Saturday, December 05, 2009

Athens protests this weekend - A survival guide

Photograph from Greek Riots in Photos -

I thought I'd share a few tips with those covering the anniversary of the death of the Greek teenager, Alexandros Grigoropoulos this weekend. I hope they prove useful.

1 - The potential for violence has increased rapidly over the last few weeks so be prepared for clashes.

2 - Being a reporter is no guarantee of safety, especially with the police. The Greek cops have a long and inglorious history concerning photographers. They will not hesitate to use force if they feel you are photographing them.

3 - Many of the demonstrators, especially the anarchists view the media and hence reporters with the same contempt they hold for the police. Use discretion when taking pictures around them, if challenged put away your camera immediately unless you want it smashed. However, most other political/social groups are more tolerant of the media.

4 - The riot police have changed tactics recently so expect extensive use of tear gas and flash grenades. Maalox antacid tablets mixed with water can help somewhat. Though not with breathing.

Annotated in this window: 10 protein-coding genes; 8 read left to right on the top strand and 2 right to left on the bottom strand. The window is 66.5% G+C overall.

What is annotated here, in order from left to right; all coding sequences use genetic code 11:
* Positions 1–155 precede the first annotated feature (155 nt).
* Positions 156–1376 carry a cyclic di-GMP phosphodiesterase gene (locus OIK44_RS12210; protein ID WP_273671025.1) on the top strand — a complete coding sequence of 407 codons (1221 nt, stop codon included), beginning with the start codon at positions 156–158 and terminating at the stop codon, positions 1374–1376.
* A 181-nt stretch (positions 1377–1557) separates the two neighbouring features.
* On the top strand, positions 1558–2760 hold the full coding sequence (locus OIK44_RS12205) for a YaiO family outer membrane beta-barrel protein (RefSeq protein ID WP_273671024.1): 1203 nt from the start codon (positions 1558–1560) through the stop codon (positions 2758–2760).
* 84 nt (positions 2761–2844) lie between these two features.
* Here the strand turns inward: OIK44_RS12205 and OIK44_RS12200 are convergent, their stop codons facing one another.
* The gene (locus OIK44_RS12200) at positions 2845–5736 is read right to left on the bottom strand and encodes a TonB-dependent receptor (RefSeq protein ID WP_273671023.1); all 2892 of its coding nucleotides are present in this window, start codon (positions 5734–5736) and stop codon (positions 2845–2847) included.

5 - The grounds of the university of Athens are officially off limits to the police, so make sure you know where the nearest entrances are if the police advance. Being a foreigner or reporter will not protect you.

6 - If you do get detained make sure you have ID otherwise you risk days of belong held in a police cell.Try to get the number of some Greek friends in case you get arrested.

7 - Areas such as Exarchia are a rabbit warren of small streets, get familiar with the local geography so that if you have to make a quick retreat you know where you're heading.

8 - Running shoes are a must.

More tips from Endiaferon

Protesters will be formed into blocks. It is probable that anarchist protesters who have intention to clash will be in groups around protesters' blocks. If they start throwing rocks or other objects at the cops things may escalate in no time. I advise you that when you see the first signs of a clash, stay close to a political/student block.

In case of intense use of tear gas don't panic and don't try to run away from the main group of protesters in alleys etc. The best thing you can do (especially if you can't open your eyes) is get into a group, grab the person next to you and walk together.

A group of lawyers will be around in the protest to provide law advice in case someone gets arrested. These are their phone numbers:









If you get arrested, call them as quickly as you can. Do not sign anything in the police station and have in mind that cops may try to deceive you.

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